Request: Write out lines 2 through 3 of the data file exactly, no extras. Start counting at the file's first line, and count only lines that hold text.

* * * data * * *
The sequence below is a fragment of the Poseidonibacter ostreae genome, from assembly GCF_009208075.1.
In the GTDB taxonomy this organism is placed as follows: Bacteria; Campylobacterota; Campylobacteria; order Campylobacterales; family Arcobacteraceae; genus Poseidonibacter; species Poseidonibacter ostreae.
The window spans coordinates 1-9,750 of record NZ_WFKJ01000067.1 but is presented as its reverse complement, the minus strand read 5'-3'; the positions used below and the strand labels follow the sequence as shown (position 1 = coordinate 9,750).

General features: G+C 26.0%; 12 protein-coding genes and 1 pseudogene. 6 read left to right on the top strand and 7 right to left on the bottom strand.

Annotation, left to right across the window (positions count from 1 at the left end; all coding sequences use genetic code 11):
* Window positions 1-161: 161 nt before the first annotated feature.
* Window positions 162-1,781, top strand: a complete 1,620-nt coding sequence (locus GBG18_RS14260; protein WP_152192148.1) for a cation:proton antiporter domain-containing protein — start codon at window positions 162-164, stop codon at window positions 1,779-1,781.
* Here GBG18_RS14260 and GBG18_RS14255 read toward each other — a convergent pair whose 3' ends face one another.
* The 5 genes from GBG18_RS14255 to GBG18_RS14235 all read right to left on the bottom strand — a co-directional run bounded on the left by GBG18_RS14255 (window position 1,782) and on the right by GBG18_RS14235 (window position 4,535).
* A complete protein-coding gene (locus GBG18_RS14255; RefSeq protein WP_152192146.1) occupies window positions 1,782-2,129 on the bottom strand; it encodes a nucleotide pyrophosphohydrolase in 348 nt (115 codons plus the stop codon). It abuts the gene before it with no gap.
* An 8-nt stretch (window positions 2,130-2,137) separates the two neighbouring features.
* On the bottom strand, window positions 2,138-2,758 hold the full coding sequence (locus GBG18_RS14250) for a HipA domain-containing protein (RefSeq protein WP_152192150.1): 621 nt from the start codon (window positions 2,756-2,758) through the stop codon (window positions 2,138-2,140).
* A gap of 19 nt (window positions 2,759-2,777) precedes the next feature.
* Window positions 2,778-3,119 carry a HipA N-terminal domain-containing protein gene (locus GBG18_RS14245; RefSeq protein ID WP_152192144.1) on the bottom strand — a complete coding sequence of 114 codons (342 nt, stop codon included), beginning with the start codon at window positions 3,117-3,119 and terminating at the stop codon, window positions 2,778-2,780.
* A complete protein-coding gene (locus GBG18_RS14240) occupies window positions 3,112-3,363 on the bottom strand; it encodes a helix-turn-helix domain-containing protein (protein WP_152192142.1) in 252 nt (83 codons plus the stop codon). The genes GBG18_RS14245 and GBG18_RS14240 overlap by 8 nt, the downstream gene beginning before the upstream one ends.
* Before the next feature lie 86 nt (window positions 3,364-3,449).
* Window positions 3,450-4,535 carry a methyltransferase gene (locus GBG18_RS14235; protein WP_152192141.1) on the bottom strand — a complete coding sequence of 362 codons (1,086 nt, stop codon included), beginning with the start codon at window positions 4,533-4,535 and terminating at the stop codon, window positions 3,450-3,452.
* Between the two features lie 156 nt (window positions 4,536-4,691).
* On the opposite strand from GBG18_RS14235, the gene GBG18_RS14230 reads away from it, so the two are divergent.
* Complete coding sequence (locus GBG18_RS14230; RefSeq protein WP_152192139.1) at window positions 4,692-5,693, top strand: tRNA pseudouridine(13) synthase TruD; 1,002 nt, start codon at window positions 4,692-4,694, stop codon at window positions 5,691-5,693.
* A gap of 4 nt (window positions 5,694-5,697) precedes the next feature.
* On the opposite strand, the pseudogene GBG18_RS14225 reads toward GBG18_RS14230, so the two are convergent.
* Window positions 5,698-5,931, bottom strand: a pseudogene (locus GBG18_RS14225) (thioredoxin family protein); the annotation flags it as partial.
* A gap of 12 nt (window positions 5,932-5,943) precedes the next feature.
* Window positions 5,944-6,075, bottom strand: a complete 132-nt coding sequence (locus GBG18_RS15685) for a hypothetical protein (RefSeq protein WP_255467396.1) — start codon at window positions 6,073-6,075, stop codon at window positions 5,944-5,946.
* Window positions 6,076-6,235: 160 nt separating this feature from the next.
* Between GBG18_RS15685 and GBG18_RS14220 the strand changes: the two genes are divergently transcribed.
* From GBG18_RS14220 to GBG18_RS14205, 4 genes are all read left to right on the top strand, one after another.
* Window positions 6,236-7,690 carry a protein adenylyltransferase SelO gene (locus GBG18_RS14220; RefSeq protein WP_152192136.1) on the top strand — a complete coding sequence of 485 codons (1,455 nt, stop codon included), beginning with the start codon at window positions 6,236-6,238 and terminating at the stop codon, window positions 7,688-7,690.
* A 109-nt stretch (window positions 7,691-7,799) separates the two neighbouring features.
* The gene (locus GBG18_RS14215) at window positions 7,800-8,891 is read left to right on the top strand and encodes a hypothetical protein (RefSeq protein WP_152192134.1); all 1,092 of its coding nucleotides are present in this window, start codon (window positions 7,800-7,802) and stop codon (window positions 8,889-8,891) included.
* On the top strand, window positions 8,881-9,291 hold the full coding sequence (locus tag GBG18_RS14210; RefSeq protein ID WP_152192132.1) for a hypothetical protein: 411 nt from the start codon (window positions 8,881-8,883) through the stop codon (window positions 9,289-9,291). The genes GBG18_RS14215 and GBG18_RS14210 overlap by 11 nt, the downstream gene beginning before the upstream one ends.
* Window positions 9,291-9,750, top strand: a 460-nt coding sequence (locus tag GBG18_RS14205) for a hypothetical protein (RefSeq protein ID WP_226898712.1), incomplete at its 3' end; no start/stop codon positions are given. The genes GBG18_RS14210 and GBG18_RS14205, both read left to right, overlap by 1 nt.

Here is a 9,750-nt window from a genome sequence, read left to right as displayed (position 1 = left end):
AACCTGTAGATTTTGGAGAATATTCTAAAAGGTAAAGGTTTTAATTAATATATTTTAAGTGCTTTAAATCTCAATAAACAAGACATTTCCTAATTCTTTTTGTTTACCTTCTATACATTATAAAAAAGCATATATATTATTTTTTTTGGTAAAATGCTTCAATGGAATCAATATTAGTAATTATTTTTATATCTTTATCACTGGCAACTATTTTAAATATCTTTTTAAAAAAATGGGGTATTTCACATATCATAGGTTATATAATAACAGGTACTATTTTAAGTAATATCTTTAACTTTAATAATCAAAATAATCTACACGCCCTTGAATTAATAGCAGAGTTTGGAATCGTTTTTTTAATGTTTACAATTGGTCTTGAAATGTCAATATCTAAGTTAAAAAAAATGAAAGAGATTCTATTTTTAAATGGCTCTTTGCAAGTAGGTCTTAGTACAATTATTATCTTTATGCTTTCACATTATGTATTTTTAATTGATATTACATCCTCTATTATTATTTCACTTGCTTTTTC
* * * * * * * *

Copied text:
In the GTDB taxonomy this organism is placed as follows: Bacteria; Campylobacterota; Campylobacteria; order Campylobacterales; family Arcobacteraceae; genus Poseidonibacter; species Poseidonibacter ostreae.
The window spans coordinates 1-9,750 of record NZ_WFKJ01000067.1 but is presented as its reverse complement, the minus strand read 5'-3'; the positions used below and the strand labels follow the sequence as shown (position 1 = coordinate 9,750).